Ask Dr. Rendition!
Since the publication of the LA Times story about rendition yesterday, I've noticed some confusion about the topic. So Dr. Rendition will try to answer your questions.
Q: What is rendition?
A: Rendition is the act of transferring a person into a different jurisdiction.
Q: "It occurs to me that this more benign definition of rendition as transferring someone to another criminal justice system, used to be called extradition. Can someone explain the difference to me?"
A: Extradition is one form of rendition, as you can see from Lawyers.com's Glossary of Legal Terms, which defines 'Rendition' as "extradition of a fugitive who has fled to another state." Here's a nice example of the term's normal usage from a hundred-year-old case:
"Among the powers of governors of territories of the United States is the authority to demand the rendition of fugitives from justice under 5278 of the Revised Statutes, and we concur with the courts below in the conclusion that the governor of Porto Rico has precisely the same power as that possessed by the governor of any organized territory to issue a requisition for the return of a fugitive criminal."
That was just the first case I found when I looked. There are lots more.
Q: But extraordinary rendition means sending someone off to be tortured, right?
A: No. Extraordinary rendition is rendition outside normal legal frameworks. (Extradition is a form of "ordinary" rendition.) It includes sending people off to countries where we have reason to think that they will be tortured. But it also includes things like catching Osama bin Laden in another country and bringing him to the United States to stand trial. What makes something a case of extraordinary rendition is the way the person is transferred from one jurisdiction to another, not what happens to that person once s/he arrives.
Q: But don't most people who talk about 'rendition' just mean 'sending people off to other countries to be tortured'?
A: Probably. That's the kind of rendition that became famous when Bush was in office. But remember: lawyers are not most people. They use all sorts of words in peculiar ways (besides using words like 'estoppal' that normal people don't use at all.) To them, this is a technical term. They use it accordingly.
Q: So when the LA Times quotes the Washington advocacy director for Human Rights Watch as saying that ""Under limited circumstances, there is a legitimate place" for renditions", he might just mean that he has no objection to legal extradition?
A: He might. Offhand, it seems more likely that he's referring to extraordinary rendition in its technical sense, and saying that it might be OK in some cases. Imagine, for instance, a modified version of Glenn Greenwald's hypothetical: Osama bin Laden is living in a country whose intelligence and police forces we know have been seriously infiltrated by al Qaeda. We have a warrant for his arrest, but we believe that if we asked that country to arrest him, the police would tip him off and he would escape. We also believe that he is planning further attacks. Is it OK to capture him in that other country and bring him to the US to stand trial? If you think not, ask yourself whether there is any attack so awful that, if we had convincing evidence that he was planning it, and convincing evidence that the police force of the country he was in had been compromised, we would be justified in capturing him ourselves.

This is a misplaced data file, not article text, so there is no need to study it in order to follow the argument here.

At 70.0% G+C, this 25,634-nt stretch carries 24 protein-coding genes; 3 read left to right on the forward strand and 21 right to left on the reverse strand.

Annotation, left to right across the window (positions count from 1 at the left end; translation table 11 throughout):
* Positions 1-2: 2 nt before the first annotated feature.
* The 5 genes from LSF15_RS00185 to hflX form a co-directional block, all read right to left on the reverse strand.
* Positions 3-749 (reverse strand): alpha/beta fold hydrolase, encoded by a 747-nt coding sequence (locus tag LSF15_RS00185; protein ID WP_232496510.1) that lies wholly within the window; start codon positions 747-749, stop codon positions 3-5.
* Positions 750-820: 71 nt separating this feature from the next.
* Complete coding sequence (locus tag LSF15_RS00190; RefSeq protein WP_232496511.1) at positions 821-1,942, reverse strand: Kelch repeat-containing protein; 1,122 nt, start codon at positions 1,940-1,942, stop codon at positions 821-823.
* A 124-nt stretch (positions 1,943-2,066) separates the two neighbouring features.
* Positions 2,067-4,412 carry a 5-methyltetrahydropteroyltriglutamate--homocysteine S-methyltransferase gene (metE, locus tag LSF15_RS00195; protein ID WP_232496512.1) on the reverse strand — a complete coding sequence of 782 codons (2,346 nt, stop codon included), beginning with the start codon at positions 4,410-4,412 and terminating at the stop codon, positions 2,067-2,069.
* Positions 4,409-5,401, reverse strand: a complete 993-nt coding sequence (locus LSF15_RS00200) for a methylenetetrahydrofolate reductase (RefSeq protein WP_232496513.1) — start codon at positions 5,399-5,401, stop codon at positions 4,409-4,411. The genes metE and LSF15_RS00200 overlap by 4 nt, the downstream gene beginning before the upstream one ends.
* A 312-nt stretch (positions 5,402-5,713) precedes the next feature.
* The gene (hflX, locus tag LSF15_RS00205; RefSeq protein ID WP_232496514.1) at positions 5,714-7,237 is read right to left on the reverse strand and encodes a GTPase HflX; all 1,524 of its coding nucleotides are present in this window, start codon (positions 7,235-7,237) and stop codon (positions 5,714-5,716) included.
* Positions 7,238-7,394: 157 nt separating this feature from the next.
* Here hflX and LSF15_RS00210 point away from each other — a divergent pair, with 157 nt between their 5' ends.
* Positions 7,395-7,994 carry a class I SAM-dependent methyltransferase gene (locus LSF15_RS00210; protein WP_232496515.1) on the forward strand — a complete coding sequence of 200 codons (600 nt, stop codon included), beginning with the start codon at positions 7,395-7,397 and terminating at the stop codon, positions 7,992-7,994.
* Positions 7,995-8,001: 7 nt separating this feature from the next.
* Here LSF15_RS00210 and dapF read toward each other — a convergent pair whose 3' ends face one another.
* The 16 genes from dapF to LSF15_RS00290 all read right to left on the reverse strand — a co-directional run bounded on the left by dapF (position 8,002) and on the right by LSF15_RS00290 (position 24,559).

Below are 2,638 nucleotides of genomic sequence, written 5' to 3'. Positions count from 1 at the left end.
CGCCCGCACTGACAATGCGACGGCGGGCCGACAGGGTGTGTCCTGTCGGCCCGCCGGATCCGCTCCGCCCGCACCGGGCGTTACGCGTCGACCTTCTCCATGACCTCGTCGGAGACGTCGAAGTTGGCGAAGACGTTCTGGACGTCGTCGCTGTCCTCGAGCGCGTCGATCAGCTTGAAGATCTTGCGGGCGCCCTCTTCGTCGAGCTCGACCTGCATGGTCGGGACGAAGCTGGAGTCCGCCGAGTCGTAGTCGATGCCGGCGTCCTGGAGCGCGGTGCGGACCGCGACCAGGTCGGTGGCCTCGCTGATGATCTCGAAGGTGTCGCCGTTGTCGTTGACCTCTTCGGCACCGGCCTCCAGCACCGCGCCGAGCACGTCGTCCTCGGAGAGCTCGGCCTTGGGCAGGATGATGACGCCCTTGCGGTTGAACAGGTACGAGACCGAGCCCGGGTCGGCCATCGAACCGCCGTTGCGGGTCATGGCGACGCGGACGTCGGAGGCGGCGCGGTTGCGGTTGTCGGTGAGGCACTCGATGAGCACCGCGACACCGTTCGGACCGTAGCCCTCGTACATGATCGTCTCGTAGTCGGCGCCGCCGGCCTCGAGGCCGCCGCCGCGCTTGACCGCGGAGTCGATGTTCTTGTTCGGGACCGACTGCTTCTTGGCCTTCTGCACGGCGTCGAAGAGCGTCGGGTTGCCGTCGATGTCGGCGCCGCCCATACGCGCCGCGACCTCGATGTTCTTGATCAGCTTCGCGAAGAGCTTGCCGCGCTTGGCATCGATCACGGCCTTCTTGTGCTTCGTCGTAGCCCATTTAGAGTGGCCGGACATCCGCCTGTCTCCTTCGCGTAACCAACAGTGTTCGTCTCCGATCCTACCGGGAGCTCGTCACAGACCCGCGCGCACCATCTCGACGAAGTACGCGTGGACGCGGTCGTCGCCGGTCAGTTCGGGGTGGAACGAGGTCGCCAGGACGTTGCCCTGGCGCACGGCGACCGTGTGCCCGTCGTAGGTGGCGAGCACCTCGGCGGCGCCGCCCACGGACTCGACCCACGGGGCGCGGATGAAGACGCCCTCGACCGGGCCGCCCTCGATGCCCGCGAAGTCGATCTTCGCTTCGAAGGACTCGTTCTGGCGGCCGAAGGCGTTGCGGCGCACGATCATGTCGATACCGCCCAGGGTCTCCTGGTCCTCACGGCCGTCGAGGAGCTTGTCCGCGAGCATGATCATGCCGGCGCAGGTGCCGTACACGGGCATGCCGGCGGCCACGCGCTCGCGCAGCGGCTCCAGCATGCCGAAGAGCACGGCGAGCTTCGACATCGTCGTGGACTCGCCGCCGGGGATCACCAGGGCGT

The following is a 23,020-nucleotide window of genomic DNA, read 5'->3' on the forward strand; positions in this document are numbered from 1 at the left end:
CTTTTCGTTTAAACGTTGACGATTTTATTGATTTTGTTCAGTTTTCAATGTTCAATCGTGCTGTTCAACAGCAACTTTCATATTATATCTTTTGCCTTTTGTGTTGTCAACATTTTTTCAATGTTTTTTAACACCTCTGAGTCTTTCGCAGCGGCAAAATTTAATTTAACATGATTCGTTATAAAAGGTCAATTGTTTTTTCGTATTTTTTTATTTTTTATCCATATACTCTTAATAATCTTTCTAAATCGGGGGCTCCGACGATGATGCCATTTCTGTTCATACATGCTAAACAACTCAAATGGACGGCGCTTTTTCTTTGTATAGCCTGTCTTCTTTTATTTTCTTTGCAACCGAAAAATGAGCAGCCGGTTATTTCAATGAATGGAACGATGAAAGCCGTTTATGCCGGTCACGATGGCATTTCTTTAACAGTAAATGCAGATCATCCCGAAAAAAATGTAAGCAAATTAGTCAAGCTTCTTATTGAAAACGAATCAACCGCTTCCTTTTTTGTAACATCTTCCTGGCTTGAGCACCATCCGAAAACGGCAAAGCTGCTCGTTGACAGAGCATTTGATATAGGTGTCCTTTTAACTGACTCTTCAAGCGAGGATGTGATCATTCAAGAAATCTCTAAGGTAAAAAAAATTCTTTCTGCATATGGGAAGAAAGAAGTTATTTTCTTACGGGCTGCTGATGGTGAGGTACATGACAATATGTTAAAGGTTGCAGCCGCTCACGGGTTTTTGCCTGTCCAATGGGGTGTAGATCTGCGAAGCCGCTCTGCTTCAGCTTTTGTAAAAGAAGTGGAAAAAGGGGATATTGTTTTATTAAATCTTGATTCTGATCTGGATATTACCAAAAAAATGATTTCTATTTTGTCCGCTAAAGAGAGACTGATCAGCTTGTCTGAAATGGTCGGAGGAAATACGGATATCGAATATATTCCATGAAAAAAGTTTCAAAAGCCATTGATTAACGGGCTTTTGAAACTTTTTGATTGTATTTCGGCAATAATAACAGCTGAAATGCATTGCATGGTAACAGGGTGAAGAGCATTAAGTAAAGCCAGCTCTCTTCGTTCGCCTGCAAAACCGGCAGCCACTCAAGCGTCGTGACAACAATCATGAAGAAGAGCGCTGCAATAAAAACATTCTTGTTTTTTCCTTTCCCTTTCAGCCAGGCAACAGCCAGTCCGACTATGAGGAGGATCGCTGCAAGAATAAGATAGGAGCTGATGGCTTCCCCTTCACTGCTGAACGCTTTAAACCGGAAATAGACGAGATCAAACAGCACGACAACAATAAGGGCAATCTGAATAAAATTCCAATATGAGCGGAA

Capturing bin Laden under these circumstances in order to bring him to trial here is extraordinary rendition. When the Israelis snatched Adolf Eichmann and brought him to stand trial in Jerusalem, that was extraordinary rendition. If you think any such cases could ever be justified, then you agree with the Director of Human Rights Watch that ""Under limited circumstances, there is a legitimate place" for renditions". Obviously, this does not imply that you approve of sending people off to Syria to be tortured. And if you had previously said that the US should "repudiate the use of rendition to torture", saying that it would be OK, under these circumstances, to capture bin Laden and bring him to trial would not constitute a "flip-flop", since this would not be "rendition to torture."
Q: But I thought that the official translation of that Human Rights Watch statement was "all that stuff about the need to end rendition? “Oh, that’s just what we call pillow talk, baby, that’s all.”
A: You were misinformed.
Q: Isn't all this just hairsplitting in a frantic attempt to defend The One from criticism?
A: No. If you think that the difference between extradition and sending someone off to Uzbekistan to be tortured is just semantics, you probably need to work on your reading comprehension skills.
Q: Have you "screeched hysterically over the CIA practice of rendition" "for the last seven years"?
A: No. I can't recall screeching hysterically about rendition even once, let alone for seven whole years.
Q: Do you have "truly disturbing, quasi-sexual “rendition” fantasies" involving Doug Feith?
A: No. *shudders*
Q: Why does Michael Ledeen think you're a guy?
A: No idea. You'll have to ask her.
Primer On Rendition
Want to know what "rendition" is? Here you go!